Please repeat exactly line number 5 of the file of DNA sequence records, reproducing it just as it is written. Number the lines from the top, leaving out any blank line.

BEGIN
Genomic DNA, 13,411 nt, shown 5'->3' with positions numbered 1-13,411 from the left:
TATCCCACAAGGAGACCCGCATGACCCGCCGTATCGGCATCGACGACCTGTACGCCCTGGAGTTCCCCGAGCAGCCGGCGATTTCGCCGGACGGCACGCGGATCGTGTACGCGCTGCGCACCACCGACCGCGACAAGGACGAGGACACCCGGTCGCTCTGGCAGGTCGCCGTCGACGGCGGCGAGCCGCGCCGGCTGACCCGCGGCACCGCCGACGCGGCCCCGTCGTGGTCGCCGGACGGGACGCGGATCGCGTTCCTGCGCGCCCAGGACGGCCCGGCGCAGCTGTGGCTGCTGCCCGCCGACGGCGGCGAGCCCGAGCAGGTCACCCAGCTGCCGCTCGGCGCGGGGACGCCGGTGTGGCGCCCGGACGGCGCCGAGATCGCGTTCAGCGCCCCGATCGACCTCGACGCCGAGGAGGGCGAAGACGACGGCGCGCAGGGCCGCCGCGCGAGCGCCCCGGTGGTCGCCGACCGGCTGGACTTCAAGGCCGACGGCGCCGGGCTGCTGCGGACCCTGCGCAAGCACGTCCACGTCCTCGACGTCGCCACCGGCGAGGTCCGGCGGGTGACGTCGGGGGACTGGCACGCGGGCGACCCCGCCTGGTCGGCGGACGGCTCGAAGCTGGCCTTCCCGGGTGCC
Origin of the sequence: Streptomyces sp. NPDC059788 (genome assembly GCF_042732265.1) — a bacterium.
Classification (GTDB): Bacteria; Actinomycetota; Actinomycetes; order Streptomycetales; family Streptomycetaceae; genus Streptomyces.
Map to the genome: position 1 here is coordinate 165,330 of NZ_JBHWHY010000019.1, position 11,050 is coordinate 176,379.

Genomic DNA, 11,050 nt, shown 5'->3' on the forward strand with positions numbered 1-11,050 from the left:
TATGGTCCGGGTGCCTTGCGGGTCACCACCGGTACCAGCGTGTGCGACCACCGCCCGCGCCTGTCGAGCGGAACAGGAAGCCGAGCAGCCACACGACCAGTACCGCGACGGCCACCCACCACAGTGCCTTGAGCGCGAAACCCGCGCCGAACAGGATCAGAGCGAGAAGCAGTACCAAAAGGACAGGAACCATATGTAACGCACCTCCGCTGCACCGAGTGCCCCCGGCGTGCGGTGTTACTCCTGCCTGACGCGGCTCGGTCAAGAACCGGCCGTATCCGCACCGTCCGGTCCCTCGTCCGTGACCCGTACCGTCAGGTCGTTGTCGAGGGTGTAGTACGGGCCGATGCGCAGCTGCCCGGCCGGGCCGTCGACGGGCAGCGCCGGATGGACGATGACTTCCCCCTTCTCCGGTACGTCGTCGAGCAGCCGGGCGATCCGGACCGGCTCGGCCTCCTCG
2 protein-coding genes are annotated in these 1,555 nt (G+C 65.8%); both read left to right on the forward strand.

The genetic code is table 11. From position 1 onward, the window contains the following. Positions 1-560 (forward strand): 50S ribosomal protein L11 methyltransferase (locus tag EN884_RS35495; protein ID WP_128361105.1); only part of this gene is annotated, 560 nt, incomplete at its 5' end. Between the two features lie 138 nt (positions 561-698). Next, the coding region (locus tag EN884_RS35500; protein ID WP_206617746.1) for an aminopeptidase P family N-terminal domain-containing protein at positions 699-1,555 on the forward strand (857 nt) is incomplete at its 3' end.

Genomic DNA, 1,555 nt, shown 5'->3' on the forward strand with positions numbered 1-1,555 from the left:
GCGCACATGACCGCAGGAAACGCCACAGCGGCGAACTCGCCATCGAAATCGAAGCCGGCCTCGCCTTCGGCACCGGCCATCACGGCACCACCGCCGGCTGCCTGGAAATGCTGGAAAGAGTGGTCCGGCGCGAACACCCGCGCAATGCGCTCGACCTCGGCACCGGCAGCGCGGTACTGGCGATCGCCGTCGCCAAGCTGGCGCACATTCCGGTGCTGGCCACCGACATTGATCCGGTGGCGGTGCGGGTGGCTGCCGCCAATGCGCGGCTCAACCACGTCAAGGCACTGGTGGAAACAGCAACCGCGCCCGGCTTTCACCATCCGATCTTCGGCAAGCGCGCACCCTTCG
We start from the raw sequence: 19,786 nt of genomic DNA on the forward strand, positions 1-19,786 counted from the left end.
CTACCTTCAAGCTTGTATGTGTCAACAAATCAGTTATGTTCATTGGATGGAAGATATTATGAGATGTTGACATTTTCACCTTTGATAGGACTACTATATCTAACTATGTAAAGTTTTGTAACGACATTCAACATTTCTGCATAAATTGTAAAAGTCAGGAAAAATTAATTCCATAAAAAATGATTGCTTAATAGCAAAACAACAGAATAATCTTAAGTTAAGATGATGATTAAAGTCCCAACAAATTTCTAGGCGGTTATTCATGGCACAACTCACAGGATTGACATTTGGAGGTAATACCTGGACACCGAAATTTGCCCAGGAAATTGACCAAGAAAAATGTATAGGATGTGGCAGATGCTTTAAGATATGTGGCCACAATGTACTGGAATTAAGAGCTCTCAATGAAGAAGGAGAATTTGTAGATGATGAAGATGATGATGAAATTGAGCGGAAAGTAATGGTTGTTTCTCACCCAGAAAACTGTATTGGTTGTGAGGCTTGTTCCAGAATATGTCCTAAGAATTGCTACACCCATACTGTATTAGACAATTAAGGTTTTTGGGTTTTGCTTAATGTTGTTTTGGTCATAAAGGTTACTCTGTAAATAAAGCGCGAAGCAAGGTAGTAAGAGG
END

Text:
Map to the genome: position 1 here is coordinate 165,330 of NZ_JBHWHY010000019.1, position 11,050 is coordinate 176,379.